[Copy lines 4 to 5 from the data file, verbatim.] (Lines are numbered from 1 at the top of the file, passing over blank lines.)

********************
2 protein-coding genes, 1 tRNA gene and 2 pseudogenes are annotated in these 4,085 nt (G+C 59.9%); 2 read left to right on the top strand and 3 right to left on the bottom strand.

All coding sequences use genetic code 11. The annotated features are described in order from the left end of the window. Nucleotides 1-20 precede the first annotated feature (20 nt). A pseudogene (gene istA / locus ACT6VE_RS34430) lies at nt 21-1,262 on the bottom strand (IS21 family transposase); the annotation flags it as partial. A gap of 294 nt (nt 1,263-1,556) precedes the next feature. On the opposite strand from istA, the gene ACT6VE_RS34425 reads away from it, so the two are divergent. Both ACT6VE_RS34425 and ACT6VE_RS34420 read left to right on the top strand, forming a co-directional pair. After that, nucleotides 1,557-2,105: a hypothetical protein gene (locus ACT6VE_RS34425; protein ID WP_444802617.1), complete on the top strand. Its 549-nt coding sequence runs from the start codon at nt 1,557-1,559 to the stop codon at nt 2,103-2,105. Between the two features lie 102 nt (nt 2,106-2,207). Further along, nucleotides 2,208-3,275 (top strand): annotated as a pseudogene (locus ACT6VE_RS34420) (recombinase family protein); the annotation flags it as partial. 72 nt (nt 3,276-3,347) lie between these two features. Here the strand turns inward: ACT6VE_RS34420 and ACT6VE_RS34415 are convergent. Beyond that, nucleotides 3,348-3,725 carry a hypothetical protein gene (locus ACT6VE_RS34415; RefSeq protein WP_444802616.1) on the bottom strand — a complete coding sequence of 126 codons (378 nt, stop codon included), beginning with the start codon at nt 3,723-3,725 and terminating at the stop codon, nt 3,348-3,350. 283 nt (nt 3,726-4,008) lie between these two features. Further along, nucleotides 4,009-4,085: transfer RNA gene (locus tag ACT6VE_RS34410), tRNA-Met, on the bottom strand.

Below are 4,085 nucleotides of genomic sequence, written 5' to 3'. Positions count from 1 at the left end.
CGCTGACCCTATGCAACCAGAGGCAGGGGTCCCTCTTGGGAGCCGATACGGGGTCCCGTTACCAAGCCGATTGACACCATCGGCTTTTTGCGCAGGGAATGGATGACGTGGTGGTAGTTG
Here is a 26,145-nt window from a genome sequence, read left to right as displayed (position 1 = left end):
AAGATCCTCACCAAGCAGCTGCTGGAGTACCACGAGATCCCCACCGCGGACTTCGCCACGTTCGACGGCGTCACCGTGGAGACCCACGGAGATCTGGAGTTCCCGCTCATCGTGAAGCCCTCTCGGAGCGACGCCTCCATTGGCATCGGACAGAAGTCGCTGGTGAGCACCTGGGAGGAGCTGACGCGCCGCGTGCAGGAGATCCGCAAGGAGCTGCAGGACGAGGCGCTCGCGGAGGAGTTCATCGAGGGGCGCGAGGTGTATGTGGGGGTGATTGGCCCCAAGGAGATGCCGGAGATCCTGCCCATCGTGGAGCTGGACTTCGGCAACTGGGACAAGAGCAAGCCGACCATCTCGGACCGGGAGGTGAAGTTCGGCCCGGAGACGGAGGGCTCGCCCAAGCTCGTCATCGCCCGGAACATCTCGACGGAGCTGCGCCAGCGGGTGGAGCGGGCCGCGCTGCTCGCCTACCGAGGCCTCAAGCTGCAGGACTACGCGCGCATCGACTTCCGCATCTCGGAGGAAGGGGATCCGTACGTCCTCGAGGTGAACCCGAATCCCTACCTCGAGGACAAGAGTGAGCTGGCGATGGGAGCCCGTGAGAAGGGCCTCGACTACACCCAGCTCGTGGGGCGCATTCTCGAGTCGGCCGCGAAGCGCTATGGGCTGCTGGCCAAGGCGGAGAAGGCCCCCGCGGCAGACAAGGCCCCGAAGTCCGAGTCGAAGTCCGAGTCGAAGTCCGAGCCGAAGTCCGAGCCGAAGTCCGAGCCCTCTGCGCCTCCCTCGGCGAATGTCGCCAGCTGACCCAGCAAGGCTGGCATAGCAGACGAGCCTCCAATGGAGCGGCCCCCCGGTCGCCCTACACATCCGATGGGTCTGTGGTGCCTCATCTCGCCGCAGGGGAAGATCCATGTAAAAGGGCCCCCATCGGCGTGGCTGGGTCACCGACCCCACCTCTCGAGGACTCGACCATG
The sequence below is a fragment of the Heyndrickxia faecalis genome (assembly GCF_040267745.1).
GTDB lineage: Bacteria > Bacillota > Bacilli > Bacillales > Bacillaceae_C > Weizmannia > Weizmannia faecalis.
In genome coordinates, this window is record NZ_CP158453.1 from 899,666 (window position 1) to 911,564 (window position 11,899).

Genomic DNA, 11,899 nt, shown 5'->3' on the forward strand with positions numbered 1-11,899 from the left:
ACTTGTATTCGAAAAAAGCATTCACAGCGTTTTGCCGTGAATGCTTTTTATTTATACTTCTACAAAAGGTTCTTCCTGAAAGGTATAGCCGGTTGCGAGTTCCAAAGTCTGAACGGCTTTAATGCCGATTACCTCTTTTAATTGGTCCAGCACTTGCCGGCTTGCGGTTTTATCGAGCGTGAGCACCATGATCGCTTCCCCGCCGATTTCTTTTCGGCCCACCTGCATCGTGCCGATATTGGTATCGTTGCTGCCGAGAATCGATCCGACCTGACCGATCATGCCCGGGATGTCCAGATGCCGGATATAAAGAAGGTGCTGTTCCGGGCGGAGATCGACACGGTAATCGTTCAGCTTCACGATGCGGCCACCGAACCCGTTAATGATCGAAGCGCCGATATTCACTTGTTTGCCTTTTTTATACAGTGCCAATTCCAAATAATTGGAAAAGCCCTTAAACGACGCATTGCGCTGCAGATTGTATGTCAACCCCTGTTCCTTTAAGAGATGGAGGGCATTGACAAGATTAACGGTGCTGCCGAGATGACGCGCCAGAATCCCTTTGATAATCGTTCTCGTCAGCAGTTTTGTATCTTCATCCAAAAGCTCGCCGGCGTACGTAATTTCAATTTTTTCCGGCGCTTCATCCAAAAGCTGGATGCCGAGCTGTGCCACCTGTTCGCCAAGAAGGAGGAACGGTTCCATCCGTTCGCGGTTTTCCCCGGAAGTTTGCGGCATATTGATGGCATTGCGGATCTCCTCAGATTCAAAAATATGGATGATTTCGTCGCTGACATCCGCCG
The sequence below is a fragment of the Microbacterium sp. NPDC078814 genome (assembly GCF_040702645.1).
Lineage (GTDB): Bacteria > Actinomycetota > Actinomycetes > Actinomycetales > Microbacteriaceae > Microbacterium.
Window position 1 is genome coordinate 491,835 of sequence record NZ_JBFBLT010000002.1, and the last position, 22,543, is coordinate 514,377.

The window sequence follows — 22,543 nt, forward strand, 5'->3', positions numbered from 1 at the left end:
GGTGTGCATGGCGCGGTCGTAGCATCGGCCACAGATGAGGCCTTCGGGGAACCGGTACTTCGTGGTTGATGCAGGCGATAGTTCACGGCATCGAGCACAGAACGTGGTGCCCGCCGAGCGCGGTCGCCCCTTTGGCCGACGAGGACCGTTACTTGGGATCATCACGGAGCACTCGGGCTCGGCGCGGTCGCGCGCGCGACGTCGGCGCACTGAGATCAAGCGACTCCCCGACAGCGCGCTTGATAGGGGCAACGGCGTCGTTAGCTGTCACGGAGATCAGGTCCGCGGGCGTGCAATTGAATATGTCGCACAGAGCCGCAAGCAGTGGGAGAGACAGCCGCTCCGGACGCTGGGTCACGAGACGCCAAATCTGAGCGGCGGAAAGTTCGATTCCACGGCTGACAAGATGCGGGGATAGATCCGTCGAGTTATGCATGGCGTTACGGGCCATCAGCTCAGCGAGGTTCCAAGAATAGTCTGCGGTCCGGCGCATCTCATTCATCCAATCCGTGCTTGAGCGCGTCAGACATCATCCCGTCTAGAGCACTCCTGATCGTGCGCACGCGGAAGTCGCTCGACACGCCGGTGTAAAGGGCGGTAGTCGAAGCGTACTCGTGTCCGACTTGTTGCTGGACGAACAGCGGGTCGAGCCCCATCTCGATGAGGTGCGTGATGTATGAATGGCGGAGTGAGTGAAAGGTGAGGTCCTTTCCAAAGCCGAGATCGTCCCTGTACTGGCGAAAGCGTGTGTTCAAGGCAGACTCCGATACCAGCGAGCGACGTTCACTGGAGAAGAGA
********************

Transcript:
CGCTGACCCTATGCAACCAGAGGCAGGGGTCCCTCTTGGGAGCCGATACGGGGTCCCGTTACCAAGCCGATTGACACCATCGGCTTTTTGCGCAGGGAATGGATGACGTGGTGGTAGTTG
Here is a 26,145-nt window from a genome sequence, read left to right as displayed (position 1 = left end):